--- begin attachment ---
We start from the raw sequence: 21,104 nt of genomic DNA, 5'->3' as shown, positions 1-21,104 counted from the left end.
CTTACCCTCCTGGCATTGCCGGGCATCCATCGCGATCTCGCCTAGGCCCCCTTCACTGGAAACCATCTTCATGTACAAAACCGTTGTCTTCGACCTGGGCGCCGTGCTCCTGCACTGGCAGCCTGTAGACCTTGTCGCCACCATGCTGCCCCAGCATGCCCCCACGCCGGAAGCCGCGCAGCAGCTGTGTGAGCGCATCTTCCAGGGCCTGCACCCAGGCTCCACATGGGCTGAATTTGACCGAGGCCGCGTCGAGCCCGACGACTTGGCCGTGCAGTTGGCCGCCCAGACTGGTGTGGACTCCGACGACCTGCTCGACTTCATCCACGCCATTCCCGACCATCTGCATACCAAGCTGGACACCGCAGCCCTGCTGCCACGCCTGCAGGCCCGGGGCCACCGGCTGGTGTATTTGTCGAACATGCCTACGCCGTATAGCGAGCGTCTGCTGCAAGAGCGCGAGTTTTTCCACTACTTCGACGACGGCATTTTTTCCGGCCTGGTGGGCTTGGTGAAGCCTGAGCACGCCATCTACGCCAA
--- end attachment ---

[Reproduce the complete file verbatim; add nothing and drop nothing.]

We start from the raw sequence: 21,104 nt of genomic DNA, 5'->3' as shown, positions 1-21,104 counted from the left end.
CTTACCCTCCTGGCATTGCCGGGCATCCATCGCGATCTCGCCTAGGCCCCCTTCACTGGAAACCATCTTCATGTACAAAACCGTTGTCTTCGACCTGGGCGCCGTGCTCCTGCACTGGCAGCCTGTAGACCTTGTCGCCACCATGCTGCCCCAGCATGCCCCCACGCCGGAAGCCGCGCAGCAGCTGTGTGAGCGCATCTTCCAGGGCCTGCACCCAGGCTCCACATGGGCTGAATTTGACCGAGGCCGCGTCGAGCCCGACGACTTGGCCGTGCAGTTGGCCGCCCAGACTGGTGTGGACTCCGACGACCTGCTCGACTTCATCCACGCCATTCCCGACCATCTGCATACCAAGCTGGACACCGCAGCCCTGCTGCCACGCCTGCAGGCCCGGGGCCACCGGCTGGTGTATTTGTCGAACATGCCTACGCCGTATAGCGAGCGTCTGCTGCAAGAGCGCGAGTTTTTCCACTACTTCGACGACGGCATTTTTTCCGGCCTGGTGGGCTTGGTGAAGCCTGAGCACGCCATCTACGCCAA